Wednesday, March 7, 2007

Frankie Edgar Reflects on His UFC Victory

By Pelagia Garcia

An argument could have been made that when Frankie Edgar defeated Tyson Griffin at UFC 67: All or Nothing, it was a minor upset. After all, Griffin, who undefeated before their fight, had fought in more high caliber shows on the west coast and already had a UFC victory under his belt. Edgar had made a living, and a name, dominating any 155-pound fighter he faced in the east coast and was eager to show his skills to the rest of the world -- primarily the west coast. With his debut behind him and a successful UFC career ahead of him, Edgar leaves no argument to whether or not he belongs in the big show. Here is what Edgar told ADCC News in this quick Q & A.

ADCC: Before we get into your fight, how's the knee?
FRANK: My knee is feeling pretty good. It was a little sore for about a week (after the fight) but I have been wrestling around and it hasn’t been bothering me.

ADCC: On the telecast, that kneebar looked like it was deep. Was there anyway your were going to tap and did you know how much time was left in that fight?
FRANK: The kneebar was definitely tight but I kept adjusting which made it bearable but there was no way I was tapping with only 45 seconds left, which I was able to see on the big screen. I felt that I had the fight won and tapping was not an option.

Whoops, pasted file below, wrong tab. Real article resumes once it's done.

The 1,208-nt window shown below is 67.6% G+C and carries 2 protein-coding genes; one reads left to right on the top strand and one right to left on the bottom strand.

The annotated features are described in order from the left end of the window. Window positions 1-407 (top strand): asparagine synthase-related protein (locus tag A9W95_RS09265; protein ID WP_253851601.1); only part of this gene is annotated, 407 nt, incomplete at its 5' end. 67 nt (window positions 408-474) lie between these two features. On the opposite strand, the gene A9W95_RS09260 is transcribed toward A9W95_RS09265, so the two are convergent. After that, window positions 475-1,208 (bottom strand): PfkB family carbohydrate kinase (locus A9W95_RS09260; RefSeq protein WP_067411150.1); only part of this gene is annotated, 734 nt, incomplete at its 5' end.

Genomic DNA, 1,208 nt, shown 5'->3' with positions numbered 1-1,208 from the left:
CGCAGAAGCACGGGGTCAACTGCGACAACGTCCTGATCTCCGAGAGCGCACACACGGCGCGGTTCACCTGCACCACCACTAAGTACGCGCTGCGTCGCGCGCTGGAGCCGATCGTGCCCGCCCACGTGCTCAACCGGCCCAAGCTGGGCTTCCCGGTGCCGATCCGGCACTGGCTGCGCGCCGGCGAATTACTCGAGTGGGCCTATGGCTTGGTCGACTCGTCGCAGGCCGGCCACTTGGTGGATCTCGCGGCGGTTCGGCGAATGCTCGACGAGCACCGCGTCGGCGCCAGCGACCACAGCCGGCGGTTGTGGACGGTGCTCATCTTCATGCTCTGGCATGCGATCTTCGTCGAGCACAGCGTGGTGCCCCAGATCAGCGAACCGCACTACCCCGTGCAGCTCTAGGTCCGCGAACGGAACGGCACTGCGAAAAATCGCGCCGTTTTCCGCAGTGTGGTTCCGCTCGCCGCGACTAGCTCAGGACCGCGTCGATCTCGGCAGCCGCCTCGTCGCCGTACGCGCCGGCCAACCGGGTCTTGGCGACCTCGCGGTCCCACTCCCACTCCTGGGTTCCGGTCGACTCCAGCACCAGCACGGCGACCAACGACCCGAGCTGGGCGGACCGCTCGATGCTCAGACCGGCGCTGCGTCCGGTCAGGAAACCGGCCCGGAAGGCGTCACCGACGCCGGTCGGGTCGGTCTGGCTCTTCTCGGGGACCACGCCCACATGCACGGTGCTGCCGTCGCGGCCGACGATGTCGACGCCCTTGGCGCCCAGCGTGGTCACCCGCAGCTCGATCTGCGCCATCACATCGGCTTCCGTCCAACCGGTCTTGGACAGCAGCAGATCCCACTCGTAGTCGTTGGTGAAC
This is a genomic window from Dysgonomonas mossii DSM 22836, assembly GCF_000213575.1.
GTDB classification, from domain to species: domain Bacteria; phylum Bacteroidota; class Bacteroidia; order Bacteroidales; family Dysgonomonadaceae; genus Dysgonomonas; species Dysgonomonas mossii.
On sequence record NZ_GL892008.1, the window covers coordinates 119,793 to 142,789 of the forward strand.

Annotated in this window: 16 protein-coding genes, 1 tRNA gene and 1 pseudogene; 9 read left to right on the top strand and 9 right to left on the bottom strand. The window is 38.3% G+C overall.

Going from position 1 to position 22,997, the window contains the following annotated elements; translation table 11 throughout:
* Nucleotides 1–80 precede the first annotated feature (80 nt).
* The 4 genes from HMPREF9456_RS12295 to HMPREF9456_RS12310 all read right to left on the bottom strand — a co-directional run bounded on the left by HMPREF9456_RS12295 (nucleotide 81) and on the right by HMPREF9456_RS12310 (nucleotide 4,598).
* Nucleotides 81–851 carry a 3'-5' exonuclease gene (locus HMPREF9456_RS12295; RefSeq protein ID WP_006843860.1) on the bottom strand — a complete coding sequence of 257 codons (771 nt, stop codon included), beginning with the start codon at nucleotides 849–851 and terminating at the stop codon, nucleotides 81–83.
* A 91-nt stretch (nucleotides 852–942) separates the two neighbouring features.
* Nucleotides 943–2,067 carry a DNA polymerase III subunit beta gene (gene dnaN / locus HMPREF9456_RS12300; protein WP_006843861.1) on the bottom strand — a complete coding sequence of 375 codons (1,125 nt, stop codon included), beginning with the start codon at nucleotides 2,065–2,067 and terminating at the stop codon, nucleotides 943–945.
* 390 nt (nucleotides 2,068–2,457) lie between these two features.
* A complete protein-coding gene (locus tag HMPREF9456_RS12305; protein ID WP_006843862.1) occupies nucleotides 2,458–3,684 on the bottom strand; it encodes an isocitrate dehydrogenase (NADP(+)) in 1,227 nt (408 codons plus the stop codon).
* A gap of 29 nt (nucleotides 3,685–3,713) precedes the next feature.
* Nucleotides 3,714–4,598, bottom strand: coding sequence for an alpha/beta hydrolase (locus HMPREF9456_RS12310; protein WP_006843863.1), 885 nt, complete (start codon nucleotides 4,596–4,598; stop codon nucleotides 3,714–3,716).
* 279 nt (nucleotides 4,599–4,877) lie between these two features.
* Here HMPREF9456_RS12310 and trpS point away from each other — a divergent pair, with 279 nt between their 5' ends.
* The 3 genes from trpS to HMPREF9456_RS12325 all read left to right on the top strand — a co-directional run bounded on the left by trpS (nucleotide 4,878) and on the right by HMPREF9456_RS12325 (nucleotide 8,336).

ADCC: A lot of fighters in their UFC debut come out flat, force things, and gas out early. How did you stay so comfortable in a fight like that and keep going at one speed for 15 minutes?
FRANK: I just tried to fight like I train and stay focused on what I was there to do. I really didn’t let myself get caught up in the hype of fighting in the UFC I was there to get fight hard, be exciting and get the win.

ADCC: In an event with the announcement of UFC debuts of Quinton Jackson and Cro Cop, along with the main event featuring Anderson Silva, your fight with Griffin earned you fight of the night honors. Which is better -- the bonus or the recognition?
FRANK: The money is always nice but to be recognized with the fight of the night on a card like that is awesome. It was great how it worked out like that because I don’t know how many opportunities like that will arise but I’m glad it did. The bonus was $20,000.

ADCC: Most people had you as an underdog against Tyson Griffin but they didn't know how good of a wrestler you are. I know you are very humble, but could you talk about your wrestling credentials and accomplishments?
FRANK: In high school I was a two-time state place winner, a runner up at the high school Nationals in 2000, a four-time division one national qualifier, and a freestyle All-American.

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